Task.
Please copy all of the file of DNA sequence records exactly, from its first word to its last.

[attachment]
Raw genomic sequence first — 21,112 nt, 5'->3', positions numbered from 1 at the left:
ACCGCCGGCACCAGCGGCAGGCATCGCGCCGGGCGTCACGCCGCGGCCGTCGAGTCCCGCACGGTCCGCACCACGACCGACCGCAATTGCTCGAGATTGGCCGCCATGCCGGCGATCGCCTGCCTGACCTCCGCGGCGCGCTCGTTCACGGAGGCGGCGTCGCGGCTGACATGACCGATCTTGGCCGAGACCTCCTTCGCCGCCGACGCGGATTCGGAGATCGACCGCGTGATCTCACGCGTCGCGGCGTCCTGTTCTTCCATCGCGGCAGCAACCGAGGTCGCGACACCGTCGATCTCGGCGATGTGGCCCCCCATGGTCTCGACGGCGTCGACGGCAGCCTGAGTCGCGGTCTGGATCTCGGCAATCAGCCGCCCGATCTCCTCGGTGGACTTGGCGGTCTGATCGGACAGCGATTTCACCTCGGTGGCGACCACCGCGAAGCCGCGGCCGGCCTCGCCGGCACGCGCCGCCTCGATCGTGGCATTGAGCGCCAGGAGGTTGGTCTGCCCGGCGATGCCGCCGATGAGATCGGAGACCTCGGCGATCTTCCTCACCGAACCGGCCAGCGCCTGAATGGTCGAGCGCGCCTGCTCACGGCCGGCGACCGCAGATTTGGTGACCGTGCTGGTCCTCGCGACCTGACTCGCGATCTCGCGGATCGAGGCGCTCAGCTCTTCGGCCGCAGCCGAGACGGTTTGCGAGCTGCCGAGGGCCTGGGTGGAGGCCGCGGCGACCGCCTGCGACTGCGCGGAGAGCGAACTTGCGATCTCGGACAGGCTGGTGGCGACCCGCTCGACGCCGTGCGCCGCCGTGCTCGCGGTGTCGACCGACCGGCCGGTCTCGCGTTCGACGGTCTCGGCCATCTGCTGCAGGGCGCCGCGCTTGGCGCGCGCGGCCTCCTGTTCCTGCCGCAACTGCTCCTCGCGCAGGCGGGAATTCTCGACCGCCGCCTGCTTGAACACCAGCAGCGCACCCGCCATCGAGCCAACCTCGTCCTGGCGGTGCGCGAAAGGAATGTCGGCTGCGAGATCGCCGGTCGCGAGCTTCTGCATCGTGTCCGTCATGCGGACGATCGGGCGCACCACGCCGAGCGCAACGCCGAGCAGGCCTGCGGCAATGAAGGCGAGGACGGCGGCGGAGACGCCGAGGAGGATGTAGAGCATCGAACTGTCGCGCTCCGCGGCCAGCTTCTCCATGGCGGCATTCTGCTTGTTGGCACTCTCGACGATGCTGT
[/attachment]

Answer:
Raw genomic sequence first — 21,112 nt, 5'->3', positions numbered from 1 at the left:
ACCGCCGGCACCAGCGGCAGGCATCGCGCCGGGCGTCACGCCGCGGCCGTCGAGTCCCGCACGGTCCGCACCACGACCGACCGCAATTGCTCGAGATTGGCCGCCATGCCGGCGATCGCCTGCCTGACCTCCGCGGCGCGCTCGTTCACGGAGGCGGCGTCGCGGCTGACATGACCGATCTTGGCCGAGACCTCCTTCGCCGCCGACGCGGATTCGGAGATCGACCGCGTGATCTCACGCGTCGCGGCGTCCTGTTCTTCCATCGCGGCAGCAACCGAGGTCGCGACACCGTCGATCTCGGCGATGTGGCCCCCCATGGTCTCGACGGCGTCGACGGCAGCCTGAGTCGCGGTCTGGATCTCGGCAATCAGCCGCCCGATCTCCTCGGTGGACTTGGCGGTCTGATCGGACAGCGATTTCACCTCGGTGGCGACCACCGCGAAGCCGCGGCCGGCCTCGCCGGCACGCGCCGCCTCGATCGTGGCATTGAGCGCCAGGAGGTTGGTCTGCCCGGCGATGCCGCCGATGAGATCGGAGACCTCGGCGATCTTCCTCACCGAACCGGCCAGCGCCTGAATGGTCGAGCGCGCCTGCTCACGGCCGGCGACCGCAGATTTGGTGACCGTGCTGGTCCTCGCGACCTGACTCGCGATCTCGCGGATCGAGGCGCTCAGCTCTTCGGCCGCAGCCGAGACGGTTTGCGAGCTGCCGAGGGCCTGGGTGGAGGCCGCGGCGACCGCCTGCGACTGCGCGGAGAGCGAACTTGCGATCTCGGACAGGCTGGTGGCGACCCGCTCGACGCCGTGCGCCGCCGTGCTCGCGGTGTCGACCGACCGGCCGGTCTCGCGTTCGACGGTCTCGGCCATCTGCTGCAGGGCGCCGCGCTTGGCGCGCGCGGCCTCCTGTTCCTGCCGCAACTGCTCCTCGCGCAGGCGGGAATTCTCGACCGCCGCCTGCTTGAACACCAGCAGCGCACCCGCCATCGAGCCAACCTCGTCCTGGCGGTGCGCGAAAGGAATGTCGGCTGCGAGATCGCCGGTCGCGAGCTTCTGCATCGTGTCCGTCATGCGGACGATCGGGCGCACCACGCCGAGCGCAACGCCGAGCAGGCCTGCGGCAATGAAGGCGAGGACGGCGGCGGAGACGCCGAGGAGGATGTAGAGCATCGAACTGTCGCGCTCCGCGGCCAGCTTCTCCATGGCGGCATTCTGCTTGTTGGCACTCTCGACGATGCTGT